When L’Osservatore Romano, the official Vatican newspaper, marked International Women’s Day by declaring the washing machine the great liberator of modern women, I went to my mother, who was born during the last summer of World War I. Granted, she doesn’t have a dog in the birth control fight, as her oldest child was born in the midst of the Great Depression, in 1938, and her youngest, me, was born in the midst of the baby boom, in 1952. In my mother’s case, nature took its course (and took its course and took its course and took its course, if you follow me) until nature called it a day. I do remember an evening in the late ’60s or early ’70s when my oldest sister was discussing with my mother -- sotto voce -- various artificial contraceptives coming on the market. My father, irritated with the subject, exploded when he heard the letters “IUD.”
“Well, damn it,” he snapped, “I’m not an idiot. You don’t have to spell around me.”
So, while my mother is perhaps not the best woman to make the real-life comparison of benefits between the automatic rinse and spin and the Enovid-10 oral contraceptive pill, she will testify that the washing machine did, in fact, change her life, and for the better. She suspects someone in the Vatican has been talking to his mother.
Monday was washday, every Monday. (Tuesday was ironing day. Wednesday was probably something lighthearted, like clean the windows day.) It took all day long to do a wash, so long that there was even a particular menu for supper, comprised of dishes that could be prepared early in the morning and left to sit until evening. Monday supper was red beans, cornbread and onions sliced thin and soaked in vinegar. After the beans were on the stove and the onions cut and the cornbread batter made, then came the heavy work.
My mother remembers her older brothers gathering wood and building a fire outside the house. She remembers them carrying the black iron pot to the fire and hauling water to fill the pot. She remembers her mother scrubbing the worst stains on a washboard before dumping the clothes in the pot. She remembers the sight of her mother standing, mixing and stirring the clothes in the hot water and homemade lye soap with a long wooden stick, a real-life agitator.
My mother can’t decide if washing in summer or winter was worse. In summer, she remembers her mother standing above the acrid steam, the steam scalding her face and the sun burning her back. In the winter, the warmth of the fire and the water was welcome, but it offered little protection against the raw north winds frosting the plains. And to wash in a dust storm was to risk trading grime for mud, the whole day’s work ruined.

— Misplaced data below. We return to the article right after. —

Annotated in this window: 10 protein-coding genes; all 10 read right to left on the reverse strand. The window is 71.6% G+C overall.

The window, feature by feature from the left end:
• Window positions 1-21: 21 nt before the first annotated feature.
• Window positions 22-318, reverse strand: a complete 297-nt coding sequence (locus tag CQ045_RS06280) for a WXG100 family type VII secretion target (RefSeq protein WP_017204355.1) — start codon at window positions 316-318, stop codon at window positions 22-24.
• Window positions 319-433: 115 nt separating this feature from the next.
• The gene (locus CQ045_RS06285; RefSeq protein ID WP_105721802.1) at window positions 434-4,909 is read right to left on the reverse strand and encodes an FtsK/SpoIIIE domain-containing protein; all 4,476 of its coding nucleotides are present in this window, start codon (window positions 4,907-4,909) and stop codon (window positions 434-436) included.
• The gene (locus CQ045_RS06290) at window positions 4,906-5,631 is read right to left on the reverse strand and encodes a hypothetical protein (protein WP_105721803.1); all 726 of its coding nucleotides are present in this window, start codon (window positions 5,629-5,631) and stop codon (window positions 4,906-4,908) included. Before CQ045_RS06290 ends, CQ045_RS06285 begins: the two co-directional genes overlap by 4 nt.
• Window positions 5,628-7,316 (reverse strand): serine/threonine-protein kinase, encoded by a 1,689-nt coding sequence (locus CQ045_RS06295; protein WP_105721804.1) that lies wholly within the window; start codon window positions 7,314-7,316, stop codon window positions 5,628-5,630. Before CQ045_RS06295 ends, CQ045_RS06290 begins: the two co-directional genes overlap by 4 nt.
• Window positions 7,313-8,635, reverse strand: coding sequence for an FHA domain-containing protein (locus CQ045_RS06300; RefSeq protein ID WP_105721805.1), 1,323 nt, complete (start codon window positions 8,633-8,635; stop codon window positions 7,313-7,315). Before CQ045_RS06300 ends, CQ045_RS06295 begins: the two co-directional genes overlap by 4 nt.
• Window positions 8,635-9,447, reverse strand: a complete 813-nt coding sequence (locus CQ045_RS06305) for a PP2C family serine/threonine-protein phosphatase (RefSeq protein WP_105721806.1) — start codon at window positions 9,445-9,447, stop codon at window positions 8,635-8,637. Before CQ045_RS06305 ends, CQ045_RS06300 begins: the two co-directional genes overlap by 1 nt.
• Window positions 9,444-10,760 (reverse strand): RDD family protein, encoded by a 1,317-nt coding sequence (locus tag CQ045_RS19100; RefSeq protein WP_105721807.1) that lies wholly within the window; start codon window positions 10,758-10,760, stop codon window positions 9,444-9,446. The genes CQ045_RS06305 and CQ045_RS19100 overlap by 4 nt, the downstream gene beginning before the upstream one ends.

My paternal grandmother used to say of Tuesdays that she worked with her “sad iron.” When I asked her why she called it a “sad iron,” she said, “Because, honey, I’d just iron and cry and cry and iron.” Now this was the same woman who went out and milked all the cows before going back inside to finish labor and deliver my father, but I never heard her speak of birth and child-rearing as being equal to the misery of laundry.
When my mother married in the 1930s, she had two twin washtubs, one for washing and one for rinsing, set on the back porch. She heated the water on the stove and she used a washboard to scrub the clothes clean. She boiled the diapers, but diapers, she says, don’t really count as a wash, since they had to be boiled daily. She no longer had to kindle a fire and she had some protection from the weather, but the job still took all day. And the washday menu remained the same.
It wasn’t until the 1940s that my mother got her first washing machine, a Maytag wringer, complete with a hose for filling the tub. By the end of that decade she had a front-loader with a glass door. This one had a spin cycle. No more wringing sodden sheets by hand or by crank. My mother says she used to stand in front of the machine and gaze at the wet clothes through the glass door. She says, “I’d watch everything go round, and I’d think, ‘This is the most wonderful thing I’ve ever seen.’ ”
When my parents sold that house, my father included the washer in the purchase price. My mother says she begged him not to; she says she cried.
Mother is siding with Rome on this one. After all, she speaks of us, her children, with real affection. Memory has softened most of the sharp edges. But when the talk turns to washdays, she shakes her head and grows silent. She isn’t happy to go back there. Then she says softly, “It was hard. It was really hard.”
Melissa Musick Nussbaum is a freelance writer who lives in Colorado Springs, Colo. This is reprinted from the July 2009 issue of Celebration, NCR's sister publication.